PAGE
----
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Innovation Screening Tool (LIST): driving the identification of city innovation pathways

15 November 2023

Innovation Screening Tool (LIST): driving the identification of city innovation pathways

15 November 2023


The CLEVER Cities framework for innovation aims to capitalise on synergies between the NbS interventions (in terms of monitoring, management, methods, and materials used) and local capacities (place, people, and platforms). CLEVER Cities pursues the idea that innovation is present in both the technology of the NbS itself, as well as during the NbS co-creation process. The proposed framework allows for the identification of specific actions from which original solutions may emerge.

The Local Innovation Screening Tool (LIST) is a tool developed by Tecnalia and embedded in this framework, with the aim of supporting city urban planners and administration teams in their efforts to boost innovation within the context of NbS implementation. LIST is a self-assessment instrument which enables a better understanding of the innovation potential that emerges during the NbS implementation process. In CLEVER Cities, LIST was used by both Frontrunner and Fellow cities, with a two-fold goal:

  • To inspire cities to innovate in NbS implementation processes through a detailed list of innovation criteria.
  • To help cities identify and understand innovation pathways and recognise their transformation during the lifetime of the project.

For the first objective, the tool enabled the evaluation of 150 innovation criteria to be applied in NbS processes, hierarchically structured into four levels (Tiers, spheres, components, and innovation criteria). The second goal focused on understanding the trajectory of each city over the project timespan, indicating their innovation pathway by identifying the criteria that were effectively implemented by those cities which had initially expected to innovate. To do so, the tool enabled both ex-ante (performed during the NbS planning) and ex-post (after the NbS implementation) analysis.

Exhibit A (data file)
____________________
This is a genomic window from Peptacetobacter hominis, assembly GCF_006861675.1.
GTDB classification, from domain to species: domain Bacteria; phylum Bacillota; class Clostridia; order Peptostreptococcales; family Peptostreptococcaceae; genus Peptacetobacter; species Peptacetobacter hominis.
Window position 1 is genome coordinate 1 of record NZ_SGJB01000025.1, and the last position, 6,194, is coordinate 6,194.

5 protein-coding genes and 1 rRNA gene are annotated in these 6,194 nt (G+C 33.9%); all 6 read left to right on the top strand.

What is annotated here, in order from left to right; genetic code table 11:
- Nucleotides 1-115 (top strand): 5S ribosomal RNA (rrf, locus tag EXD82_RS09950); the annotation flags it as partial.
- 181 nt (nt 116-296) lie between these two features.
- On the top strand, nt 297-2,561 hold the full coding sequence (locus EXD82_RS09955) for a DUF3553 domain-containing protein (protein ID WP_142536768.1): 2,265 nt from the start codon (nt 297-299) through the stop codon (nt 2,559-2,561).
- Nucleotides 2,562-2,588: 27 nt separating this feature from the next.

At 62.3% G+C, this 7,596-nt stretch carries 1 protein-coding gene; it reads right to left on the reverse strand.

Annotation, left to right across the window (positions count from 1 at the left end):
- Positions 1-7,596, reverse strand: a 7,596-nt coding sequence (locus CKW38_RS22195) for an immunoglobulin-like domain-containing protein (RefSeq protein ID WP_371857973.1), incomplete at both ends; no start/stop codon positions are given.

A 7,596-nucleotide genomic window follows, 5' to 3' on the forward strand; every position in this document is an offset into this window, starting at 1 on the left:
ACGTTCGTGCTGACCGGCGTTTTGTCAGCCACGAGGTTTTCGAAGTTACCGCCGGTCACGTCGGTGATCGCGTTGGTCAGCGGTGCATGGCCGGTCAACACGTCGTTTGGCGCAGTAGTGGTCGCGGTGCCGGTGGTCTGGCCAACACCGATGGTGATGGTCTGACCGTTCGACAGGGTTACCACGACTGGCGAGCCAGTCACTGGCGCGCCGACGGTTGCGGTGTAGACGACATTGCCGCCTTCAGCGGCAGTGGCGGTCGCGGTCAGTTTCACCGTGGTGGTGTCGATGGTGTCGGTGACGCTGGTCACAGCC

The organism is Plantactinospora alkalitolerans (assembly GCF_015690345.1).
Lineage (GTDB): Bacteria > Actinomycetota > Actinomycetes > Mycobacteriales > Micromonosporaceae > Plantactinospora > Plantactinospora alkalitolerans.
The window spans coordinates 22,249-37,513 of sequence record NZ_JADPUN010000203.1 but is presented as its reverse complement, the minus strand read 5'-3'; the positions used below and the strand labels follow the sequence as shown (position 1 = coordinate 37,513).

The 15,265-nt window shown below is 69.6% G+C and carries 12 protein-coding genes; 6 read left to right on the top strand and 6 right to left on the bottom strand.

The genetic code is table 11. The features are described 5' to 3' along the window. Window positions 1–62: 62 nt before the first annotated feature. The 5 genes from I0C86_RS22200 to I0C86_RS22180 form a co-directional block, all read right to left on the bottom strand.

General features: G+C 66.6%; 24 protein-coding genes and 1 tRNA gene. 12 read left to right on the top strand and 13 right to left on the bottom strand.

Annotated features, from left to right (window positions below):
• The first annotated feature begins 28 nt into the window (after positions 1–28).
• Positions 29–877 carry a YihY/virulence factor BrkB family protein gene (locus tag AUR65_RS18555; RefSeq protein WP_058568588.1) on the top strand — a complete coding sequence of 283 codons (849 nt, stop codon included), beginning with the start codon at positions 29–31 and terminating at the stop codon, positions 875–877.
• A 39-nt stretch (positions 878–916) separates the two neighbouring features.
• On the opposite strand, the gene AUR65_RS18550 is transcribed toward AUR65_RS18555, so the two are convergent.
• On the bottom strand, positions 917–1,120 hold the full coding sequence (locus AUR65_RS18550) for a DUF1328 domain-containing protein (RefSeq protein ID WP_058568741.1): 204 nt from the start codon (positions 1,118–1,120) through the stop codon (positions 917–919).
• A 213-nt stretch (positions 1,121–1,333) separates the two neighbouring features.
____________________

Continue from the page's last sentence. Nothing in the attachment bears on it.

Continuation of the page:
In this analysis, we used LIST to evaluate various aspects of the criteria:

  • We assessed the four innovation models - applying innovation in different contexts, upscaling innovation, combining different innovative solutions, and creating new solutions or approaches.
  • We examined the innovation viability - considering technical, economic, legal, and social feasibility.
  • We also evaluated the Innovation Readiness Levels (five in total) - Not yet considered (level 1), conceptual (level 2), pilot (level 3), applied in specific environments (level 4), and fully operational (level 5). We conducted this evaluation both at the initial and final phases of the implementation of the solutions.

After completing the entire evaluation process, we observed the significant impact of LIST regarding the final CLEVER Innovation Pathways. Many of the expected IRL improvements were met, with some criteria even surpassing initial expectations. (IRL increased by two levels). Additionally, the criteria selected by cities had not been considered before their use of LIST, thus achieving one of LIST´s main goal of inspiring cities through its content.

The results provided a reasonable understanding of the innovation pathway pursued by CLEVER Cities. However, there is room for improvements in the methodology for identifying innovation pathways, particularly in measuring qualitative processes, considering the methods implemented and the schedule proposed by the cities. Specific conclusions are illustrated below.

In summary, the use of LIST in identifying CLEVER Innovation Pathway enhanced our understanding of which, how, and by whom, the innovation aspects were addressed throughout the project. The systemic perspective of the LIST, along with the insights from the self-assessment process, offered valuable information for a deeper understanding of the innovation efforts made by the cities.

The results offer significant evidence of the areas in which cities have primarily innovated and demonstrated the importance of the active engagement of all FR- and FE-cities in implementing and evaluating innovation processes. The comprehensive set of criteria provided in the tool presents possibilities for inspiring cities to become more pioneering and creative in their actions. While improvements in certain results may appear modest, they should be seen as opportunities for reconsideration and potential implemented beyond the scope of CLEVER Cities.

Innovation Screening Tool (LIST)